• While the meat is getting cold, give the caraway seed a bit of a bash in a mortar and pestle, or a brief couple of pulses in a spice grinder. The seeds just need to be opened up a bit to release their flavours, they don’t need to be pulverised.
  • At this time, I empty the caraway from the mortar and toss in the garlic cloves and salt. I use the pestle to grind the garlic and salt together into a paste. If you aren’t a mortar and pestle fan, a similar effect can be achieved by mincing up the garlic, sprinkling salt over top, and mashing it into a paste with the flat of a knife.
  • Once the meat has chilled, run it through a grinder on a medium grind (7 mm plate).


  • Sprinkle over top the ground meat the garlic paste, caraway seed, marjoram, black pepper and Dijon mustard. Mix well to disperse the seasoning evenly though the meat.
  • Retrieve the wine from the freezer and pour it into the sausage mix.
  • Continue to work the sausage mix with your hands until it binds. You will know that you have achieved a bind when everything gets really sticky and holds to your hands.
  • Stuff the sausage mix into casings, and then twist off into links.
  • Let your sausages sit in the fridge for a few hours before cooking any up, this bit of a rest lets the sausages tighten up and all the flavours come together a little better. If you do not plan on freezing these sausages, eat them within a week. Freezing is a great option though, because you can take out and cook the amount you need as you desire.
  • Enjoy!


Mr says:The goose sausage is particularly awesome for me, as I had never hunted anything successfully before. I’m glad it turned out so well. From the field to the plate in less than 48 hours.



Chokecherry Syrup

Holy moly! The last few weeks have been a preservathon!

I’m starting to run out of jars to put things in! I will admit here that I don’t have  a giant collection of jars to begin with, but I still feel that having things in the majority of them is an accomplishment.  Especially since it is still September and there sill surely be some more things to put into jars.

I got the chance to make some chokecherry syrup, a delicious treat I’ve had the chance to enjoy a number of times, but had yet to make myself.

It’s pretty delicious stuff, so chokecherries grow in the area where you live, I would definitely suggest ear marking this recipe!

Chokecherry Syrup

(A recipe from the Mum-In-Law!)



Lemon juice


Corn Syrup


(Yes, I do realize that I haven’t specified amounts yet, but that’s because it really depends on how many chockecherries you can get your hands on. Don’t worry, read through and all will be cleared up!)


  • Rinse the chokecherries to wash away any dirt or dust.
  • Put the rinsed chokecherries into a large pot, and add water until the berries are not quite covered. When you start to see the water level rising up through the fruit, that is enough water.
  • Bring the mixture to a low boil, and simmer, stirring once in a while, until the chokecherries burst open. Remove from heat and let the mixure cool.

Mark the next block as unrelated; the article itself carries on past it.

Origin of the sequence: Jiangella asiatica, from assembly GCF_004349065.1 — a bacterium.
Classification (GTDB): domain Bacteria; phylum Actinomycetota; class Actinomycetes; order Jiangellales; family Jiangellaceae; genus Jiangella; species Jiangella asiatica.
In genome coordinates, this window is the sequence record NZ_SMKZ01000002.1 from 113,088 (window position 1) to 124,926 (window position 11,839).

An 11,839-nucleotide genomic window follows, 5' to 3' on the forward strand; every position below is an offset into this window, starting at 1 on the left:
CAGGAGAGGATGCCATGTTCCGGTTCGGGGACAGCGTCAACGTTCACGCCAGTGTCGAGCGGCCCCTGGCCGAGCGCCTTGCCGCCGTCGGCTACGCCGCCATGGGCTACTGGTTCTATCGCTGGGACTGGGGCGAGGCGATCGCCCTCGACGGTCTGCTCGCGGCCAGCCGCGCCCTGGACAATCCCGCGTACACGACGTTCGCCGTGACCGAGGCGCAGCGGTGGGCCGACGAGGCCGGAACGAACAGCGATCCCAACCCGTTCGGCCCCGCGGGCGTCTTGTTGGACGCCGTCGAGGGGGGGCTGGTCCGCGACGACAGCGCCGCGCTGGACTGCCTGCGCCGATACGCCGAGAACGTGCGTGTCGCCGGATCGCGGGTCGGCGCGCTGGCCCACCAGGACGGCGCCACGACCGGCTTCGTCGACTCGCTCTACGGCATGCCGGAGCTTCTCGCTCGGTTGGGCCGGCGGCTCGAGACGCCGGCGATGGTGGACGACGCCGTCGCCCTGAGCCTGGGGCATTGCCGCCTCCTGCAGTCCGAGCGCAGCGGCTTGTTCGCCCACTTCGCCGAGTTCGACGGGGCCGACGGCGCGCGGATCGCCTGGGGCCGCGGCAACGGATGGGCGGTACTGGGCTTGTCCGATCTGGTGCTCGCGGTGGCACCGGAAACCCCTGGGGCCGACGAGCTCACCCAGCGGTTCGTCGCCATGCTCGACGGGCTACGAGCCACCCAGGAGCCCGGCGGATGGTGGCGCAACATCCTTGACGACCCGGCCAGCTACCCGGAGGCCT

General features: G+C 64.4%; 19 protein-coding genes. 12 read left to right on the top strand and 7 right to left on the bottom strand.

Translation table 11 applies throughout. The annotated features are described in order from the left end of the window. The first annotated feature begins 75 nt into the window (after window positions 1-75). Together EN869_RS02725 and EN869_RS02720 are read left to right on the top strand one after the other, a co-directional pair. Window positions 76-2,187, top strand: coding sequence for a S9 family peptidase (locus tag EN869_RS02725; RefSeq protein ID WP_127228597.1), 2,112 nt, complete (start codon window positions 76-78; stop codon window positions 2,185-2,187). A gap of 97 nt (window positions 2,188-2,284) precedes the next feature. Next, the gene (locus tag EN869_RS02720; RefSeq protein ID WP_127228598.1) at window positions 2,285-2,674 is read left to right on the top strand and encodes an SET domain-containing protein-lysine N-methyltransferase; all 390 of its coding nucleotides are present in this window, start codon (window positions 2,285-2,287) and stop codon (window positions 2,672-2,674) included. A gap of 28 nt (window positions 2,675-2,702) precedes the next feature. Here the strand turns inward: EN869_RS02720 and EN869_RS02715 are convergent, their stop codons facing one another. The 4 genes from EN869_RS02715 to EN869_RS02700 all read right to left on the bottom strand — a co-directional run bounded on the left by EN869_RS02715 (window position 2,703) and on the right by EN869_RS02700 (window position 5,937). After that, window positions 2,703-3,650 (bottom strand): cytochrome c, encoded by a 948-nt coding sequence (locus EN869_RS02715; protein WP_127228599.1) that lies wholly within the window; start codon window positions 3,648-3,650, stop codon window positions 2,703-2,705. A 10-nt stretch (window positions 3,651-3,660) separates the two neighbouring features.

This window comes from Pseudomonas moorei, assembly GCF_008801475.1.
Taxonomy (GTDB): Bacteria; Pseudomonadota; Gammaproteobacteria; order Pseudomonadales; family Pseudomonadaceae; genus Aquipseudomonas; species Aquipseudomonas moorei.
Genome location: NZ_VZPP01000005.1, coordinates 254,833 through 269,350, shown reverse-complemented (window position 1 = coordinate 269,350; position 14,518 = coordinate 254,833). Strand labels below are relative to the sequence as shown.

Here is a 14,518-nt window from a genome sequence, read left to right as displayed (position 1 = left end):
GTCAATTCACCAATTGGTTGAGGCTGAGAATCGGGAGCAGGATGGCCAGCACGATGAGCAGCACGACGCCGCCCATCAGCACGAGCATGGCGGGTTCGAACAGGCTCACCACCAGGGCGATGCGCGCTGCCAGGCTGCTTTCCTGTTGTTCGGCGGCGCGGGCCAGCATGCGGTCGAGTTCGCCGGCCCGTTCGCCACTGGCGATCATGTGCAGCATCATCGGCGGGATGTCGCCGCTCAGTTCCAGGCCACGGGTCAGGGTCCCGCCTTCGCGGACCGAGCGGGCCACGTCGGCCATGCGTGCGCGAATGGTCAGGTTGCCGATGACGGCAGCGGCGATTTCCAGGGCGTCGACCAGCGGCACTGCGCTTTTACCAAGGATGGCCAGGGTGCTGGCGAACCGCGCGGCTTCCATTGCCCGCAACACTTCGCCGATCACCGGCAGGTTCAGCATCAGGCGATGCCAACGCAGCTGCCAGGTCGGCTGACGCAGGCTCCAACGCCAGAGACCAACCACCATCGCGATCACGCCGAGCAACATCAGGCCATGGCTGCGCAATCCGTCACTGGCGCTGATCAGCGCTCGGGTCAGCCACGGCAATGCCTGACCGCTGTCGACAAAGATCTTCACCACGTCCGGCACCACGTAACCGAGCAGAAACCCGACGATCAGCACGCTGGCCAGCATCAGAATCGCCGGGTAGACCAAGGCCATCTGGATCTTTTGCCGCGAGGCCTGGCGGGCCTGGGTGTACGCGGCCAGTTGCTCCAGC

• Run the contents of the pot through a chinois or food mill, to separate the juice from the solids. Because this is a syrup and not a jelly, you can be a little more aggressive while pressing out the juice, because a little bit of sediment isn’t amiss here.


  • Discard the remaining skins and seeds.  As a warning, chokecherries are mostly seed and skin, there will be a lot of leftovers to discard. Then measure the amount of chokecherry juice you have. For every 6 Cups of chokecherry juice use: the juice of 1 lemon (that’s around 2 Tbsp) , 5 Cups sugar, 1 Cup of corn syrup, and 3 1/2 Tbsp pectin (that’s one small packet around these parts). This is the ratio for the recipe, if you end up with more or less chokecherry juice, adjust accordingly.
  • Return the juice to the pot, and stir in the lemon juice, pectin, and corn syrup. Bring the mixture to a boil before adding in the sugar, and then boil for an additional 2 minutes.
  • Pour the syrup into sterile jars and then process.

If you’ve ever eaten a chokecherry off of the bush, you may be feeling a little doubtful of me, because they are so bitter, sour, astringent on their own. But with a little bit of the time, and the help of quite a bit of sweetener you end up with a perfectly puce syrup that still has a little bit of pucker that makes it a treat.


Most of the times I’ve had chokecherry syrup we have poured it over top of waffles. I’ve been working on my crepe making technique, and discovered that the chokecherry syrup is quite a treat on them as well. I imagine it would be tasty on vanilla ice cream too, but have not tried that quite yet.

Mr’s favourite way to eat chokecherry syrup is with buttered toast, soaking the syrup up with the non-buttered side. Though, he mentioned, if you don’t butter your toast, you can soak up the syrup with both sides of the bread!

This time last year: Merguez Sausage

Two years ago: Tapenade

Three years ago: Roasted Tomato and Goat Cheese Tart

Four years ago: Kettle Corn